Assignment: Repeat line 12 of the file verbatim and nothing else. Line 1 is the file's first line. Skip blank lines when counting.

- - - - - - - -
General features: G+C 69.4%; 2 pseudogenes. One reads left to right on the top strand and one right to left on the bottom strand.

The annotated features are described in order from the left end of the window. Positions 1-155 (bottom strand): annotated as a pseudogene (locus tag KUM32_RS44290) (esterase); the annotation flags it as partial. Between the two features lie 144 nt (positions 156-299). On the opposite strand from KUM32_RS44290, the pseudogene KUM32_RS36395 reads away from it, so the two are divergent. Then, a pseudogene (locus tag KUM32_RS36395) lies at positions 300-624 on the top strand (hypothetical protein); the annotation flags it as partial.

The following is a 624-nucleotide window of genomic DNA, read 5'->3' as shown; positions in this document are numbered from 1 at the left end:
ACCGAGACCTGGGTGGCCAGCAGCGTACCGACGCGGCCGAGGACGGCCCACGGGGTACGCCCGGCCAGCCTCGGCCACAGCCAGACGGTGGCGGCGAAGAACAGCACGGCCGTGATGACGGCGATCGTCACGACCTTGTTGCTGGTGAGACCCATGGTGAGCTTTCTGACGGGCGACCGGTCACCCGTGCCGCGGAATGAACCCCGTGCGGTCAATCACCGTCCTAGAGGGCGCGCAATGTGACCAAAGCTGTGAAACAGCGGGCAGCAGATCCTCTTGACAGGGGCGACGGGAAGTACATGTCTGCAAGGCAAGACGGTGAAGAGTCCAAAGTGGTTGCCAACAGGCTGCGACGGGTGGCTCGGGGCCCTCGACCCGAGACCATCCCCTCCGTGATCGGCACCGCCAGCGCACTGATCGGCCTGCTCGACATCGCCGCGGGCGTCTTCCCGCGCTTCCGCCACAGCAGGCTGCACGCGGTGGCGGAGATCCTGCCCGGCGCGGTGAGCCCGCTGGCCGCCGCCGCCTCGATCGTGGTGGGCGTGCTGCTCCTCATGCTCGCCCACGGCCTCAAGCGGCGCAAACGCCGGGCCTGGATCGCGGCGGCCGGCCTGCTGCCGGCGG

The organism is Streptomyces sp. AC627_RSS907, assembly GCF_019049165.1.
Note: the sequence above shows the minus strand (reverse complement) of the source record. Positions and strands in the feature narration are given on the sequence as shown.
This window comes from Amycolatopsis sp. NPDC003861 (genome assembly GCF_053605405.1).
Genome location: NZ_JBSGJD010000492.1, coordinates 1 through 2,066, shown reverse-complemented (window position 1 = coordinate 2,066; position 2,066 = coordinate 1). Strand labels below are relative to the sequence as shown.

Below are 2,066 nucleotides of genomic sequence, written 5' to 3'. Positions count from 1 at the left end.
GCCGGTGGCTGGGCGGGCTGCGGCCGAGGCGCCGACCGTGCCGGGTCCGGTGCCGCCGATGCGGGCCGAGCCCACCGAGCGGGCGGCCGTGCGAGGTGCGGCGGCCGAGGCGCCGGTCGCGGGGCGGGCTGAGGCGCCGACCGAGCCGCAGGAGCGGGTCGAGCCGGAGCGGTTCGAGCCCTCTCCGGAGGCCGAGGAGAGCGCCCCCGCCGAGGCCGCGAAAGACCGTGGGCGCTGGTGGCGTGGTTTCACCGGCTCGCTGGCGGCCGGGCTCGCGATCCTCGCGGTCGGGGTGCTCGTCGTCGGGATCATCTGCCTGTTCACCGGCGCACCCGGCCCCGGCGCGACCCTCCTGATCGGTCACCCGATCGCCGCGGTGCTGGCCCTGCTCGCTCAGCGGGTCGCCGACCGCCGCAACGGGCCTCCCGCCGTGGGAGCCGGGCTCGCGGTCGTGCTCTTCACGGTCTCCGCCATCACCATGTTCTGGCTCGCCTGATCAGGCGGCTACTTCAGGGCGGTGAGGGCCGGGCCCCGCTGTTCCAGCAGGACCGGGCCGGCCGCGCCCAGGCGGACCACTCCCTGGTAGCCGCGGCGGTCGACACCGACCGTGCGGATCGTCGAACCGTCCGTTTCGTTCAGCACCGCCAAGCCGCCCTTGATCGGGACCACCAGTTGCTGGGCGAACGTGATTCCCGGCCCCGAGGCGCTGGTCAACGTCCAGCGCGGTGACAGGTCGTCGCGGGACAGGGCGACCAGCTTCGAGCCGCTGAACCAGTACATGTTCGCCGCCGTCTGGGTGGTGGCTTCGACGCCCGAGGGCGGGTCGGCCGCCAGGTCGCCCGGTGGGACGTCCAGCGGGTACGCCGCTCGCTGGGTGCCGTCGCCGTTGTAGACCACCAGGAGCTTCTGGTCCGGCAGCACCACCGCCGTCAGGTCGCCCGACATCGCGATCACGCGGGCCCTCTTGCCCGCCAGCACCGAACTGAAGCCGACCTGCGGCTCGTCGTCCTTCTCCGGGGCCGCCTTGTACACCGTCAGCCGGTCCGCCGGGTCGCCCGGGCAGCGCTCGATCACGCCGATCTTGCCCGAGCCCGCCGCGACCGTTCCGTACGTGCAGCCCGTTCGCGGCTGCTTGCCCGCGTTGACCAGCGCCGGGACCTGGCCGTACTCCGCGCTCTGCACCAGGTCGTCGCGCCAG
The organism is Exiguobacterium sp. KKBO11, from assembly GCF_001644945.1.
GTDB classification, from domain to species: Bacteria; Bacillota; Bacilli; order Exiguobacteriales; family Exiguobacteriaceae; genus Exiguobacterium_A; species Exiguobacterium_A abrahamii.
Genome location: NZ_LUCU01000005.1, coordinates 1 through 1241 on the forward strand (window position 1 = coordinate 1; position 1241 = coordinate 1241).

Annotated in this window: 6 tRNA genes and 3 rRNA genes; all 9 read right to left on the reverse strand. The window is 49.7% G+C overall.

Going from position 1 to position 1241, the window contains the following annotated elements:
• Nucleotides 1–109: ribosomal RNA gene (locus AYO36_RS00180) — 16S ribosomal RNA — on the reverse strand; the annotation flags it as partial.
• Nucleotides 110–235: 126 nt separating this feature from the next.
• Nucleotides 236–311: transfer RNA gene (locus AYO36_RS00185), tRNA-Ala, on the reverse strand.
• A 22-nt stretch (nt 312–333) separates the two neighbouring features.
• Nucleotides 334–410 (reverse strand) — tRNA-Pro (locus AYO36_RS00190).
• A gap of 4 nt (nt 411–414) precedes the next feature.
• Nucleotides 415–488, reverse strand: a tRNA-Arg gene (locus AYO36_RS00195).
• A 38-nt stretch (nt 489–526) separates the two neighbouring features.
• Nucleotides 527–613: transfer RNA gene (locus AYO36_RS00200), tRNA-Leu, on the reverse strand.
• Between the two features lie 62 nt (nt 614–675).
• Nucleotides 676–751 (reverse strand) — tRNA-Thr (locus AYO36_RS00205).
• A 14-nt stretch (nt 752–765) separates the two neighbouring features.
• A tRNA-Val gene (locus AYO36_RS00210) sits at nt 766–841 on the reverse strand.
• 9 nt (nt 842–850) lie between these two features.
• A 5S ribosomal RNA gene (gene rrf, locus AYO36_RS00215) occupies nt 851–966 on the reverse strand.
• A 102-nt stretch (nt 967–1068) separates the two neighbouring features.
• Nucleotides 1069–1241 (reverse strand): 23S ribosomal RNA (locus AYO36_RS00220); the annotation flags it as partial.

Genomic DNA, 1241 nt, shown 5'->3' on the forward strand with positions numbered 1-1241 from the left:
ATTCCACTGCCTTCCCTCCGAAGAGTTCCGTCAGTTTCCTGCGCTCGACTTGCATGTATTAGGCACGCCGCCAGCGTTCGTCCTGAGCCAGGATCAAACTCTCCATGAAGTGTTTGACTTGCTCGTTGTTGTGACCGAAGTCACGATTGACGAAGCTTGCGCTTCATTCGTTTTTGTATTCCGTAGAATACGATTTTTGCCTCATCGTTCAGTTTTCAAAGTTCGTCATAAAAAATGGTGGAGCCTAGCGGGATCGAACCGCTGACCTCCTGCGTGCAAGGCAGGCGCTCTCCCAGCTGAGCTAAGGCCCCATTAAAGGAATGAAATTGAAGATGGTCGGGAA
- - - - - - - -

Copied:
GTDB classification, from domain to species: Bacteria; Bacillota; Bacilli; order Exiguobacteriales; family Exiguobacteriaceae; genus Exiguobacterium_A; species Exiguobacterium_A abrahamii.